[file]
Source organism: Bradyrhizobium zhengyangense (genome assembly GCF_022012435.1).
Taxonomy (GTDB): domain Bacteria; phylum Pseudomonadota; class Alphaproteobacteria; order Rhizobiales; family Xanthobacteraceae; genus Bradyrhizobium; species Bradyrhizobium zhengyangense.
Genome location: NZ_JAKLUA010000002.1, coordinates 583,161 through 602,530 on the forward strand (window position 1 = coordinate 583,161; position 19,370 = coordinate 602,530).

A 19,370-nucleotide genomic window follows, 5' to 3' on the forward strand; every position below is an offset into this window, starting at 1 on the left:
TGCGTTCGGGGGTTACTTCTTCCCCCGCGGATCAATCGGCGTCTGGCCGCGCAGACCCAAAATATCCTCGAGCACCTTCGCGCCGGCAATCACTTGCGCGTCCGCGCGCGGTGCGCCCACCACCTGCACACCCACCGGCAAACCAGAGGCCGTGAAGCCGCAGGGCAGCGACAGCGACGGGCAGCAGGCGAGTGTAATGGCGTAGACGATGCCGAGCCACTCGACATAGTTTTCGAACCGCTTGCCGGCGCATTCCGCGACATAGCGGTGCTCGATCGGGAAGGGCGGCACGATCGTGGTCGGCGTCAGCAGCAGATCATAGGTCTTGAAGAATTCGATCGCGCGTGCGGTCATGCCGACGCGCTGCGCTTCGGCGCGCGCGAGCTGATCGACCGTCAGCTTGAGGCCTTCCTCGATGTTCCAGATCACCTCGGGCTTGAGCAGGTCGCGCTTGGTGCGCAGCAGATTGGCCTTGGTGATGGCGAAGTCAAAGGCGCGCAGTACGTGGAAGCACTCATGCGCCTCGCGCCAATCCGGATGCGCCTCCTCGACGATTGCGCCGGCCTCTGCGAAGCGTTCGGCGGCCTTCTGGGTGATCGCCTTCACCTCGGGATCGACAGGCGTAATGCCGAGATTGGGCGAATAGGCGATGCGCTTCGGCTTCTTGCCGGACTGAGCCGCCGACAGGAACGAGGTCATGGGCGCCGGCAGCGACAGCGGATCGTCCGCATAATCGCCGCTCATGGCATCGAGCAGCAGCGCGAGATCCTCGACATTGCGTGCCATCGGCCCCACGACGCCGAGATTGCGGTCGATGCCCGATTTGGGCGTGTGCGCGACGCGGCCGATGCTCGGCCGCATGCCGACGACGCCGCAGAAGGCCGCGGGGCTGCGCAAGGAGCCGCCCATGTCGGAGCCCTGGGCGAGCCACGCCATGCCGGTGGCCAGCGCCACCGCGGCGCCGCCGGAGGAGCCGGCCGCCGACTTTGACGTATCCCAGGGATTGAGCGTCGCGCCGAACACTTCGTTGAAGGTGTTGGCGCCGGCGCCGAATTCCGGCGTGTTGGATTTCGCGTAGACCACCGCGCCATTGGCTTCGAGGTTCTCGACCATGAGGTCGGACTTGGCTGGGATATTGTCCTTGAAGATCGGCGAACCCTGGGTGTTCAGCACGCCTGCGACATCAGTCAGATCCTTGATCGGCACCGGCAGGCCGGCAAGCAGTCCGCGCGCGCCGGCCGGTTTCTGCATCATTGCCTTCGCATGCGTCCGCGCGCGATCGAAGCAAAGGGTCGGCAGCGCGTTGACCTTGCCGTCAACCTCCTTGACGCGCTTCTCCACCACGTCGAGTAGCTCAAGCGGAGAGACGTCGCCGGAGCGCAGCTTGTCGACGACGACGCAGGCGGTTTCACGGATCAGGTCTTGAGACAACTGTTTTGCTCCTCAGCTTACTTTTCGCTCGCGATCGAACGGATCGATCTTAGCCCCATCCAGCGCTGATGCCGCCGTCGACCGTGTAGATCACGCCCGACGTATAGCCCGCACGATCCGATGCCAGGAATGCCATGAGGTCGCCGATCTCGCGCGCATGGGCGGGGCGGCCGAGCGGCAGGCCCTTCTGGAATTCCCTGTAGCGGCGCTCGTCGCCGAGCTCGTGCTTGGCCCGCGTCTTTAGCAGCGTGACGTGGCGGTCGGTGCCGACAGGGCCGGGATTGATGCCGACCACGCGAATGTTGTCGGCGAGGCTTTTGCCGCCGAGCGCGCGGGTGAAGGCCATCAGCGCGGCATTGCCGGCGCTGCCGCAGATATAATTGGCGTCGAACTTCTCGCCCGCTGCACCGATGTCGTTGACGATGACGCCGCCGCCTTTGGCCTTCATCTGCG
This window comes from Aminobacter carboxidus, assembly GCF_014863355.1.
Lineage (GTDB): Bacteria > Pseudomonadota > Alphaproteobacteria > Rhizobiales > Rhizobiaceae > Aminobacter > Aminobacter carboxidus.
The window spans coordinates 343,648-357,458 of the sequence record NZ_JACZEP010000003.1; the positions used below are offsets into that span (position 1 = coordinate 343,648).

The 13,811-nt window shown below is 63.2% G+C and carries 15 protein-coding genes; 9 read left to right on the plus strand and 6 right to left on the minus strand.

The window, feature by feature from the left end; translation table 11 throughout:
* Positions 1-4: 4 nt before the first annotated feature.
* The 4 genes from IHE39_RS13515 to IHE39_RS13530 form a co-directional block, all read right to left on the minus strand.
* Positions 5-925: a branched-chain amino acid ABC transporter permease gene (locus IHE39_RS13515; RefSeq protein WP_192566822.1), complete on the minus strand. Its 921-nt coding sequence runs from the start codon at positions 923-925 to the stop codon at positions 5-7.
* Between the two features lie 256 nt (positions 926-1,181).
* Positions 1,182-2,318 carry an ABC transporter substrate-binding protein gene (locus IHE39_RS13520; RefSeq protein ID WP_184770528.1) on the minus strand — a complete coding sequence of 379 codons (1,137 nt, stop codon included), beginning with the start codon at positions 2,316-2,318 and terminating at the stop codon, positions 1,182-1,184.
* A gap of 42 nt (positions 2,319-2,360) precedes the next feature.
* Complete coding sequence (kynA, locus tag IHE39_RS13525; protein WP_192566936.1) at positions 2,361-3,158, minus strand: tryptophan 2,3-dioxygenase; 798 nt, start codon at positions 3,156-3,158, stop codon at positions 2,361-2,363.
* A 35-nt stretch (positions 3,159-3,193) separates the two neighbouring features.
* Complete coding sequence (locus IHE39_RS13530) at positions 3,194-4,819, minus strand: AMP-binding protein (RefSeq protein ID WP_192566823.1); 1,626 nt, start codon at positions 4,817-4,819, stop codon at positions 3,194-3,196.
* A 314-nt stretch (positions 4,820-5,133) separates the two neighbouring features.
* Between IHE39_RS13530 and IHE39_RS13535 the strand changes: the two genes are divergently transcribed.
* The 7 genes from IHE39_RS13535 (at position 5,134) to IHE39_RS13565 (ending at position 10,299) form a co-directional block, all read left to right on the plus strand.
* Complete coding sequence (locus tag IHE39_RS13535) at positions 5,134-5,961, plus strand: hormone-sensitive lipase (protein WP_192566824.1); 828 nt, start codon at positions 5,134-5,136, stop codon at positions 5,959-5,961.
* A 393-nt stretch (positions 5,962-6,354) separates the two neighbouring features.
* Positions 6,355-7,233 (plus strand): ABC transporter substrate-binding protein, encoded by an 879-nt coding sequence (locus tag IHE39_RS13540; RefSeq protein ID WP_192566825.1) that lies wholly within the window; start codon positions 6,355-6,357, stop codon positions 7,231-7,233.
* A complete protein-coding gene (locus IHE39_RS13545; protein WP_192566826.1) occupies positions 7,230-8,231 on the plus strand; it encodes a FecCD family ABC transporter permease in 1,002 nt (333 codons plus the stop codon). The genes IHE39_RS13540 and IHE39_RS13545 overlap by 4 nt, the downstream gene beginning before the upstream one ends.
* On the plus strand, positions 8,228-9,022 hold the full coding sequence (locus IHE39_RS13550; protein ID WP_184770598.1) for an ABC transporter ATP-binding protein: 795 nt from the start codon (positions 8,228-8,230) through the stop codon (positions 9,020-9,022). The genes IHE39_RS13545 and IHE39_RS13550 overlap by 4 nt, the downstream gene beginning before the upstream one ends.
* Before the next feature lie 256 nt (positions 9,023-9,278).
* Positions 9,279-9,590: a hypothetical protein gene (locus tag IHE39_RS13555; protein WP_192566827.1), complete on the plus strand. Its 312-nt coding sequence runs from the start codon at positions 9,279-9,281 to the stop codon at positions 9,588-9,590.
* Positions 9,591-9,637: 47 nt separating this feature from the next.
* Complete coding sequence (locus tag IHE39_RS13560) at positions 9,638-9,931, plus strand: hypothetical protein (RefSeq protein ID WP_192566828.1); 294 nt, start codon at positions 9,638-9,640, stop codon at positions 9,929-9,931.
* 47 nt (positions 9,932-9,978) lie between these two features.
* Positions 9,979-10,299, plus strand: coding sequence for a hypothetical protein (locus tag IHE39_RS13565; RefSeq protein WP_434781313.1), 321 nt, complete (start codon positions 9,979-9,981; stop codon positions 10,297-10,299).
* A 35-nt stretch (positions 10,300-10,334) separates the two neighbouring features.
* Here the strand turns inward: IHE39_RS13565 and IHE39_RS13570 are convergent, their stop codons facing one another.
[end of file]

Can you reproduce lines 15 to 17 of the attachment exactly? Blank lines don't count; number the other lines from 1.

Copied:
* Positions 1,182-2,318 carry an ABC transporter substrate-binding protein gene (locus IHE39_RS13520; RefSeq protein ID WP_184770528.1) on the minus strand — a complete coding sequence of 379 codons (1,137 nt, stop codon included), beginning with the start codon at positions 2,316-2,318 and terminating at the stop codon, positions 1,182-1,184.
* A gap of 42 nt (positions 2,319-2,360) precedes the next feature.
* Complete coding sequence (kynA, locus tag IHE39_RS13525; protein WP_192566936.1) at positions 2,361-3,158, minus strand: tryptophan 2,3-dioxygenase; 798 nt, start codon at positions 3,156-3,158, stop codon at positions 2,361-2,363.